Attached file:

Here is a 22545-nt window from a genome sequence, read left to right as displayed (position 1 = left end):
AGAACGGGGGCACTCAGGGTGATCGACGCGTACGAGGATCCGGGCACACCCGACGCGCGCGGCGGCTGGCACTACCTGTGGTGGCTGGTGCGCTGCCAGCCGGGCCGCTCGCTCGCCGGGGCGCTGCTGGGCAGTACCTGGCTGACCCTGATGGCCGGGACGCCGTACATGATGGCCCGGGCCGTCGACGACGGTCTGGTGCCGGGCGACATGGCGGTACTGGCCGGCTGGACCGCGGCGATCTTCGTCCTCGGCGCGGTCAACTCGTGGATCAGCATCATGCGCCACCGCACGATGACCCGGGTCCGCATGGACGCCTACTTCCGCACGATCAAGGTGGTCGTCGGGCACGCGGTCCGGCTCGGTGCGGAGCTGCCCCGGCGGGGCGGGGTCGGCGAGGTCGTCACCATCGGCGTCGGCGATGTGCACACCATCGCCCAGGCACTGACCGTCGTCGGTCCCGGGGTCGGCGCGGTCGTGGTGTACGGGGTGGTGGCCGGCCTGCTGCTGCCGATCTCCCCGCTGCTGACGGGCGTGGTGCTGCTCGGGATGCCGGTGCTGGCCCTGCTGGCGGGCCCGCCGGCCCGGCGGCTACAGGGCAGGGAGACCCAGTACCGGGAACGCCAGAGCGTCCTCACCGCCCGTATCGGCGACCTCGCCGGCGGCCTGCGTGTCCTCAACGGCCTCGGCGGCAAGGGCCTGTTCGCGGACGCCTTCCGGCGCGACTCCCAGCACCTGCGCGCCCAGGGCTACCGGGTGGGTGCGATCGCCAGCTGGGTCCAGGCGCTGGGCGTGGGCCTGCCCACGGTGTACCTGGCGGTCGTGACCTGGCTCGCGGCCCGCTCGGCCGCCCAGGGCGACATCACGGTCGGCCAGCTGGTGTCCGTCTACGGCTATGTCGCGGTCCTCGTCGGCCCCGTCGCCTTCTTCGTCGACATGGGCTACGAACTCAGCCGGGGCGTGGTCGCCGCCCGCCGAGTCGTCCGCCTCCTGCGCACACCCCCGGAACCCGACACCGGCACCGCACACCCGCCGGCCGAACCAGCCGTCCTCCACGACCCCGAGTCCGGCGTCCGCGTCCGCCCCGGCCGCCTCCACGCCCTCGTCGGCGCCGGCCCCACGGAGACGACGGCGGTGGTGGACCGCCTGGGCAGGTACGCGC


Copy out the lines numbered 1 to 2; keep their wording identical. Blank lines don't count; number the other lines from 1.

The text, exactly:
Here is a 22545-nt window from a genome sequence, read left to right as displayed (position 1 = left end):
AGAACGGGGGCACTCAGGGTGATCGACGCGTACGAGGATCCGGGCACACCCGACGCGCGCGGCGGCTGGCACTACCTGTGGTGGCTGGTGCGCTGCCAGCCGGGCCGCTCGCTCGCCGGGGCGCTGCTGGGCAGTACCTGGCTGACCCTGATGGCCGGGACGCCGTACATGATGGCCCGGGCCGTCGACGACGGTCTGGTGCCGGGCGACATGGCGGTACTGGCCGGCTGGACCGCGGCGATCTTCGTCCTCGGCGCGGTCAACTCGTGGATCAGCATCATGCGCCACCGCACGATGACCCGGGTCCGCATGGACGCCTACTTCCGCACGATCAAGGTGGTCGTCGGGCACGCGGTCCGGCTCGGTGCGGAGCTGCCCCGGCGGGGCGGGGTCGGCGAGGTCGTCACCATCGGCGTCGGCGATGTGCACACCATCGCCCAGGCACTGACCGTCGTCGGTCCCGGGGTCGGCGCGGTCGTGGTGTACGGGGTGGTGGCCGGCCTGCTGCTGCCGATCTCCCCGCTGCTGACGGGCGTGGTGCTGCTCGGGATGCCGGTGCTGGCCCTGCTGGCGGGCCCGCCGGCCCGGCGGCTACAGGGCAGGGAGACCCAGTACCGGGAACGCCAGAGCGTCCTCACCGCCCGTATCGGCGACCTCGCCGGCGGCCTGCGTGTCCTCAACGGCCTCGGCGGCAAGGGCCTGTTCGCGGACGCCTTCCGGCGCGACTCCCAGCACCTGCGCGCCCAGGGCTACCGGGTGGGTGCGATCGCCAGCTGGGTCCAGGCGCTGGGCGTGGGCCTGCCCACGGTGTACCTGGCGGTCGTGACCTGGCTCGCGGCCCGCTCGGCCGCCCAGGGCGACATCACGGTCGGCCAGCTGGTGTCCGTCTACGGCTATGTCGCGGTCCTCGTCGGCCCCGTCGCCTTCTTCGTCGACATGGGCTACGAACTCAGCCGGGGCGTGGTCGCCGCCCGCCGAGTCGTCCGCCTCCTGCGCACACCCCCGGAACCCGACACCGGCACCGCACACCCGCCGGCCGAACCAGCCGTCCTCCACGACCCCGAGTCCGGCGTCCGCGTCCGCCCCGGCCGCCTCCACGCCCTCGTCGGCGCCGGCCCCACGGAGACGACGGCGGTGGTGGACCGCCTGGGCAGGTACGCGC